Libertarian Party of New Hampshire
|House Leader||Max Abramson|
|Headquarters||Concord, New Hampshire|
|Youth wing||Libertarian Youth Caucus|
|Political position||Center-right to Center-left|
|National affiliation||Libertarian Party|
|Colors||a shade of Gray or Blue; Gold|
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|Local Elected Offices||>20|
The Libertarian Party of New Hampshire is the New Hampshire affiliate of the Libertarian Party of the United States. It is currently the third largest political party in the state of New Hampshire and is a ballot qualified party. The party holds one seat in the New Hampshire House of Representatives due to Max Abramson rejoining the party in June 2019.
- 1 History
- 2 Executive Committee
- 3 Officeholders (past and present)
- 4 Election results in statewide/federal races
- 5 References
- 6 External links
First House Libertarian Caucus
On July 16, 1991, Calvin Warburton became the first sitting legislator to switch parties to the Libertarian Party, and the first Libertarian legislator in the contiguous 48 states. Warburton was serving his seventh term as a Republican state representative in New Hampshire when, at age 81, he switched to the Libertarian Party. In 1992, four Libertarians were elected to the New Hampshire House of Representatives: Warburton (who was re-elected to an eighth term), Andy Borsa, Don Gorman, and Finlay Rothhaus. The four formed an officially recognized Libertarian Caucus with Gorman as the Libertarian Floor Leader. From 1973 to 1976, Gorman had served in the legislature as a Republican. In 1994, Don Gorman was re-elected to the New Hampshire House of Representatives along with Jim McClarin.
Prior to the 2000 election, Steve Vaillancourt, then a two-term incumbent Democratic member of the House of Representatives, switched his party affiliation to Libertarian. Rep. Vaillancourt was successfully elected to the chamber as such and was the only Libertarian member during this period. Prior to the 2002 election, Rep. Vaillancourt switched his party affiliation to Republican. He was re-elected, becoming the first and only member of the New Hampshire House of Representatives to have served under the banner of all three contemporary parties.
Second House Libertarian Caucus
State Representative Caleb Q. Dyer changed his party affiliation from Republican to Libertarian on February 9, 2017. On May 10, 2017, State Representative Joseph Stallcop switched his party affiliation from Democratic to Libertarian. His announcement was broadcast via Facebook live. Following this announcement, the two formally requested a meeting space in the Legislative Office Building for caucusing prior to session. The caucus held their first meeting on May 18, 2017. On June 27, 2017, Rep. Brandon Phinney became the third member of the House to announce he had changed his party registration to Libertarian.
According to the constitution and bylaws of the Libertarian Party of New Hampshire, the Executive Committee is composed of the Chair, Vice Chair, Secretary, Treasurer, the most recent eligible past Chair, and the Chair of the Membership Committee.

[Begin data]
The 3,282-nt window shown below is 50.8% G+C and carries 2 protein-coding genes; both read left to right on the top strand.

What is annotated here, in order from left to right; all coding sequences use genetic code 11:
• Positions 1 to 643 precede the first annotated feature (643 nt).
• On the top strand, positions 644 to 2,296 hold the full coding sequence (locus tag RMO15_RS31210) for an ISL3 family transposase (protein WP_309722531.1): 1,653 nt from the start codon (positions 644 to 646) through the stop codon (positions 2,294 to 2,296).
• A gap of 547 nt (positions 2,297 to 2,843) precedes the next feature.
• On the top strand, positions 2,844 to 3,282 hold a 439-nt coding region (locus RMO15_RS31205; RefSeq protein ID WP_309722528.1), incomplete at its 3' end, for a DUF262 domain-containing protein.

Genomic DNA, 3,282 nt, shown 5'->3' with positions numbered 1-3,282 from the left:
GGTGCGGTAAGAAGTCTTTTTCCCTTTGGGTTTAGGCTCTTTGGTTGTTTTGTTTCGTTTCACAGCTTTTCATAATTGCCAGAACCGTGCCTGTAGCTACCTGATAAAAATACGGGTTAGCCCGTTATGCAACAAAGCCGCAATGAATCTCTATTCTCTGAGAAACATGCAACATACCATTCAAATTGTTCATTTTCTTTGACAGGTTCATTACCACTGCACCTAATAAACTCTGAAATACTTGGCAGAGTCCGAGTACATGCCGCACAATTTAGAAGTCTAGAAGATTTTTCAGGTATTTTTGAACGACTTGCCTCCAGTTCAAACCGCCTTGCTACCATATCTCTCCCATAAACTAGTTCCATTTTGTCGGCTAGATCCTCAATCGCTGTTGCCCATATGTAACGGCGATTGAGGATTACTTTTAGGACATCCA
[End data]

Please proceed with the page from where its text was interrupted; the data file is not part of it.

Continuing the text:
|LPNH Executive Committee|
|Richard Manzo||Vice Chair|
|Jilletta Jarvis||At Large member|
Officeholders (past and present)
Past and present members of the General Court
- Brandon Phinney - Representative, Rochester - Strafford 24 (2017–2019)
- Joseph Stallcop - Representative, Keene - Cheshire 4 (2017–2019)
- Caleb Q. Dyer - Representative, Pelham - Hillsborough 37 (2017–2019)
- Max Abramson - Representative, Seabrook - Rockingham 20 (2014—2016, 2019—present)
- Steve Vaillancourt - Representative, Manchester - Hillsborough 15 (2000—2002)
- Jim McClarin - Representative, Nashua - Hillsborough 8[a] (1994—1995)
- Donald Gorman - Representative, Deerfield - Rockingham 4[a] (1992—1996)
- Finlay Rothhaus - Representative, Merrimack - Hillsborough 12[a] (1991—1996)
- Andy Borsa - Representative, Pelham - Hillsborough 44[a] (1992—1994)
- Calvin Warburton - Representative, Raymond - Rockingham 12[a] (1991—1994)
- The district number has since changed after redistricting
Election results in statewide/federal races
|Gary Johnson/Bill Weld||President/Vice President||30,694||4.12%|
|Brian Chabot||U.S. Senate||12,597||1.70%|
|Robert Lombardo||U.S. House (1st District)||5,507||1.51%|
|John Babiarz*||U.S. House (2nd District)||17,076||4.88%|
- John Babiarz is a member of the Libertarian Party of New Hampshire but petitioned onto the ballot as an independent candidate.
|Gary Johnson/Jim Gray||President/Vice President||8,233||1.2%|
|Brendan Kelly||US Congress (1st District)||14,968||4.3%|
|Hardy Macia||US Congress (2nd District)||14,656||4.4%|
|Ken Blevens||US Senate||4,754||1.05%|
|Philip Hodson||US Congress (1st District)||7,966||3.54%|
|Howard L. Wilson||US Congress (2nd District)||4,796||2.13%|
|Bob Barr/Wayne Allyn Root||President/Vice President||2,217||0.31%|
|George Phillies/Chris Bennett||President/Vice President||531||0.075%|
|Ken Blevens||US Senate||21,516||3.1%|
|Robert Kingsbury||US Congress (1st District)||8,100||2.37%|
|Chester L. Lapointe, II||US Congress (2nd District)||7,121||2.1%|
- Foley, Meghan (11 May 2017). "Keene state representative leaves Democratic party". SentinelSource.com. The Keene Sentinel. Retrieved 11 May 2017.